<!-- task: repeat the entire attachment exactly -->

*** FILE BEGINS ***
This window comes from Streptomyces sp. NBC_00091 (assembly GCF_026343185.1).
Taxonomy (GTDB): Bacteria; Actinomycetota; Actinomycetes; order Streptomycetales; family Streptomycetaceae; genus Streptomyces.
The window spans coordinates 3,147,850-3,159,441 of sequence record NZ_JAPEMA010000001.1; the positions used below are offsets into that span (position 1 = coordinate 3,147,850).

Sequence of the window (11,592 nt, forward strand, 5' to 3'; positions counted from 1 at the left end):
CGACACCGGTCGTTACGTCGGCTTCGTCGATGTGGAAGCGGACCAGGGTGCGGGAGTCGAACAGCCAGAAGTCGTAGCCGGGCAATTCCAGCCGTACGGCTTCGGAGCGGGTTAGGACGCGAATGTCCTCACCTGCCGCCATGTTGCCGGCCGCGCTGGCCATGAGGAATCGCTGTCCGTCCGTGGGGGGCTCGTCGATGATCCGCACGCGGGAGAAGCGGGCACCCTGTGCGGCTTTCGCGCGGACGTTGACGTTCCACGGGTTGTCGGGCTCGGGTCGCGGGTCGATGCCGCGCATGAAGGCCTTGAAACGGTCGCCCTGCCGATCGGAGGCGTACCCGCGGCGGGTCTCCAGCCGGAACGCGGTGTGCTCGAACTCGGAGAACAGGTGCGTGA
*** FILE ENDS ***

This window comes from Streptomyces sp. NBC_00091 (assembly GCF_026343185.1).
Taxonomy (GTDB): Bacteria; Actinomycetota; Actinomycetes; order Streptomycetales; family Streptomycetaceae; genus Streptomyces.
The window spans coordinates 3,147,850-3,159,441 of sequence record NZ_JAPEMA010000001.1; the positions used below are offsets into that span (position 1 = coordinate 3,147,850).

Sequence of the window (11,592 nt, forward strand, 5' to 3'; positions counted from 1 at the left end):
CGACACCGGTCGTTACGTCGGCTTCGTCGATGTGGAAGCGGACCAGGGTGCGGGAGTCGAACAGCCAGAAGTCGTAGCCGGGCAATTCCAGCCGTACGGCTTCGGAGCGGGTTAGGACGCGAATGTCCTCACCTGCCGCCATGTTGCCGGCCGCGCTGGCCATGAGGAATCGCTGTCCGTCCGTGGGGGGCTCGTCGATGATCCGCACGCGGGAGAAGCGGGCACCCTGTGCGGCTTTCGCGCGGACGTTGACGTTCCACGGGTTGTCGGGCTCGGGTCGCGGGTCGATGCCGCGCATGAAGGCCTTGAAACGGTCGCCCTGCCGATCGGAGGCGTACCCGCGGCGGGTCTCCAGCCGGAACGCGGTGTGCTCGAACTCGGAGAACAGGTGCGTGA